India renews duty on Chinese paracetamol

Indian API makers often complain about cheap APIs coming into the country from China. The government has responded periodically with import duties and it will continue an "anti-dumping" charge against analgesic API paracetamol.

The Central Board of Excise and Customs has renewed a charge of $787 per metric ton on paracetamol for the next 5 years, according to The Economic Times. There has been a duty against the drug since 2001, although imports of the API, which is used in a number of over-the-counter products, continue to grow.

A review by the Directorate General of Anti-dumping Duty found that imports were up nearly 70% from 2008 through March 31 of this year despite the duty. It said, "Should the present anti-dumping duties be revoked, dumping of the subject goods may in all likelihood intensify, causing further injury to the domestic industry."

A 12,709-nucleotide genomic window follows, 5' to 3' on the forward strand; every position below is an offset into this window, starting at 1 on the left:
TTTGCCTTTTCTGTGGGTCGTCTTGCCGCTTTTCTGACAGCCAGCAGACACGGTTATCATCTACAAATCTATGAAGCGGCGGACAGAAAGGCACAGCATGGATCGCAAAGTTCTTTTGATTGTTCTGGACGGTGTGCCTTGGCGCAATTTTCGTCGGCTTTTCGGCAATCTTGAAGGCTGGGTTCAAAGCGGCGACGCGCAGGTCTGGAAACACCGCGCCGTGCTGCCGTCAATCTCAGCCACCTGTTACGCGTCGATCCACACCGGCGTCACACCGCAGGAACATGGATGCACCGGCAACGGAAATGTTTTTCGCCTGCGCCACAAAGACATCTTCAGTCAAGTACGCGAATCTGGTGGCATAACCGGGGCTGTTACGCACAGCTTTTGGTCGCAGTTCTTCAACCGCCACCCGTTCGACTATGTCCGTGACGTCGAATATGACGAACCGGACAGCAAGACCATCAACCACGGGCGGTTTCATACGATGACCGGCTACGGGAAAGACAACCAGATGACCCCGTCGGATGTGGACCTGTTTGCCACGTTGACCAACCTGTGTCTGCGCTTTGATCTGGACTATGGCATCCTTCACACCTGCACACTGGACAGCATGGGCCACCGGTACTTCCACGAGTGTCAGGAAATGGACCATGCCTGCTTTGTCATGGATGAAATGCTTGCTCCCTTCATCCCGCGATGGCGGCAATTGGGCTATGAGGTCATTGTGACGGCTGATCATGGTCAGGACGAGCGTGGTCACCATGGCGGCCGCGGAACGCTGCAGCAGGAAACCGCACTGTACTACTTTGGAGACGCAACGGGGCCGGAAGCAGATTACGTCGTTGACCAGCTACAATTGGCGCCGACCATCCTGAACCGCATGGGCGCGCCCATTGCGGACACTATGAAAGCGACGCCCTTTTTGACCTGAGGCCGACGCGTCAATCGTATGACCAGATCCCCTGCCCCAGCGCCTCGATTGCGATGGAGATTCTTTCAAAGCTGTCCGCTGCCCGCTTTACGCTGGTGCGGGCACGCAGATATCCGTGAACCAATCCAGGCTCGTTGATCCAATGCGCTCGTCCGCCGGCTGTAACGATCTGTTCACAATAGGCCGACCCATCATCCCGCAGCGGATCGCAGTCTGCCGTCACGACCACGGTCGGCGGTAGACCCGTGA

The Indian government has been looking for several years for ways to strengthen the domestic API business. But imports from China of APIs and intermediates continue to grow in India, even in the face of serious oversight lapses in China that have led to problems throughout the world. Tainted heparin that resulted in dozens of deaths in the U.S. in 2008 put authorities here on alert. The EU this year imposed new rules on API imports there, requiring that all products carry a manifest assuring the plant they made them had been inspected by an official oversight authority. But that came in the face of concern that the rule might lead to shortages of some APIs if China was unable to make assurances for all of the makers in its vast industry.

Wanting to change the perception of its industry, China has been cracking down. Last year, authorities closed 80 "illegal production lines" and seized 77 million contaminated capsules because products contained excessive chromium. The plants were using waste leather to make their drug capsules. It sent 7 people to jail for their parts in making and selling the defective products.

- read the Economic Times story